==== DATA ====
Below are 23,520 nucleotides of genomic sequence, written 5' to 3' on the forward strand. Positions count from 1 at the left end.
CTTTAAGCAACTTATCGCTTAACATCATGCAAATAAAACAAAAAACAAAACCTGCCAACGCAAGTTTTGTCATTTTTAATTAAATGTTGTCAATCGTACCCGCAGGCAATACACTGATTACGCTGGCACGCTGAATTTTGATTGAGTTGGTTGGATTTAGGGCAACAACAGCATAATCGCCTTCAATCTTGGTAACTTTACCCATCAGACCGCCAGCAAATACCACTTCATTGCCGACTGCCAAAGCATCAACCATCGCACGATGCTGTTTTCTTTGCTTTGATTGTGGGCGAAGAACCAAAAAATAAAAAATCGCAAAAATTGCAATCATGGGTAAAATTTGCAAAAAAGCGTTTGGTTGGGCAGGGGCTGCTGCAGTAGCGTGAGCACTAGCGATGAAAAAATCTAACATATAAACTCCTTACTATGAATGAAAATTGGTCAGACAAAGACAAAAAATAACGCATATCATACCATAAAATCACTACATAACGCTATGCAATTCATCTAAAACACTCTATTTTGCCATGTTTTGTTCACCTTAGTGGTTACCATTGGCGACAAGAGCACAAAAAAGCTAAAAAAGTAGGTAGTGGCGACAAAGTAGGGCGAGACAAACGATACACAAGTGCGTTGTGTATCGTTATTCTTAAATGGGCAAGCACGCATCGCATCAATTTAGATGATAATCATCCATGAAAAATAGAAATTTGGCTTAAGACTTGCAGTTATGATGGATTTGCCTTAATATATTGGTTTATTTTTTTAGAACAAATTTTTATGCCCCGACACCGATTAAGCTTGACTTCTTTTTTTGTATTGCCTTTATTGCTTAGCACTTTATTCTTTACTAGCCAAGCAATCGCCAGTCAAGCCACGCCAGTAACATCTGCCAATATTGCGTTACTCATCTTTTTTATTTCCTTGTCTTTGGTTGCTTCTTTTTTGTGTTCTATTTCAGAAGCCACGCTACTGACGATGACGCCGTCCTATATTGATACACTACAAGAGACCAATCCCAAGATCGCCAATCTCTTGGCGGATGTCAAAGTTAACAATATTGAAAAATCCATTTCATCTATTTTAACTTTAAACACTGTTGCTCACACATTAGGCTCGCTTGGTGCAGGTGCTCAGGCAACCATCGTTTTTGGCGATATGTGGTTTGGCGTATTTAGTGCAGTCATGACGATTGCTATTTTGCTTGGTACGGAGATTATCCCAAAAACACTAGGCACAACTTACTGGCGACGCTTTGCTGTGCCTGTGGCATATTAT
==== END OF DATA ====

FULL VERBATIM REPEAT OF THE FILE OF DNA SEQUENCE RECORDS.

Below are 23,520 nucleotides of genomic sequence, written 5' to 3' on the forward strand. Positions count from 1 at the left end.
CTTTAAGCAACTTATCGCTTAACATCATGCAAATAAAACAAAAAACAAAACCTGCCAACGCAAGTTTTGTCATTTTTAATTAAATGTTGTCAATCGTACCCGCAGGCAATACACTGATTACGCTGGCACGCTGAATTTTGATTGAGTTGGTTGGATTTAGGGCAACAACAGCATAATCGCCTTCAATCTTGGTAACTTTACCCATCAGACCGCCAGCAAATACCACTTCATTGCCGACTGCCAAAGCATCAACCATCGCACGATGCTGTTTTCTTTGCTTTGATTGTGGGCGAAGAACCAAAAAATAAAAAATCGCAAAAATTGCAATCATGGGTAAAATTTGCAAAAAAGCGTTTGGTTGGGCAGGGGCTGCTGCAGTAGCGTGAGCACTAGCGATGAAAAAATCTAACATATAAACTCCTTACTATGAATGAAAATTGGTCAGACAAAGACAAAAAATAACGCATATCATACCATAAAATCACTACATAACGCTATGCAATTCATCTAAAACACTCTATTTTGCCATGTTTTGTTCACCTTAGTGGTTACCATTGGCGACAAGAGCACAAAAAAGCTAAAAAAGTAGGTAGTGGCGACAAAGTAGGGCGAGACAAACGATACACAAGTGCGTTGTGTATCGTTATTCTTAAATGGGCAAGCACGCATCGCATCAATTTAGATGATAATCATCCATGAAAAATAGAAATTTGGCTTAAGACTTGCAGTTATGATGGATTTGCCTTAATATATTGGTTTATTTTTTTAGAACAAATTTTTATGCCCCGACACCGATTAAGCTTGACTTCTTTTTTTGTATTGCCTTTATTGCTTAGCACTTTATTCTTTACTAGCCAAGCAATCGCCAGTCAAGCCACGCCAGTAACATCTGCCAATATTGCGTTACTCATCTTTTTTATTTCCTTGTCTTTGGTTGCTTCTTTTTTGTGTTCTATTTCAGAAGCCACGCTACTGACGATGACGCCGTCCTATATTGATACACTACAAGAGACCAATCCCAAGATCGCCAATCTCTTGGCGGATGTCAAAGTTAACAATATTGAAAAATCCATTTCATCTATTTTAACTTTAAACACTGTTGCTCACACATTAGGCTCGCTTGGTGCAGGTGCTCAGGCAACCATCGTTTTTGGCGATATGTGGTTTGGCGTATTTAGTGCAGTCATGACGATTGCTATTTTGCTTGGTACGGAGATTATCCCAAAAACACTAGGCACAACTTACTGGCGACGCTTTGCTGTGCCTGTGGCATATTAT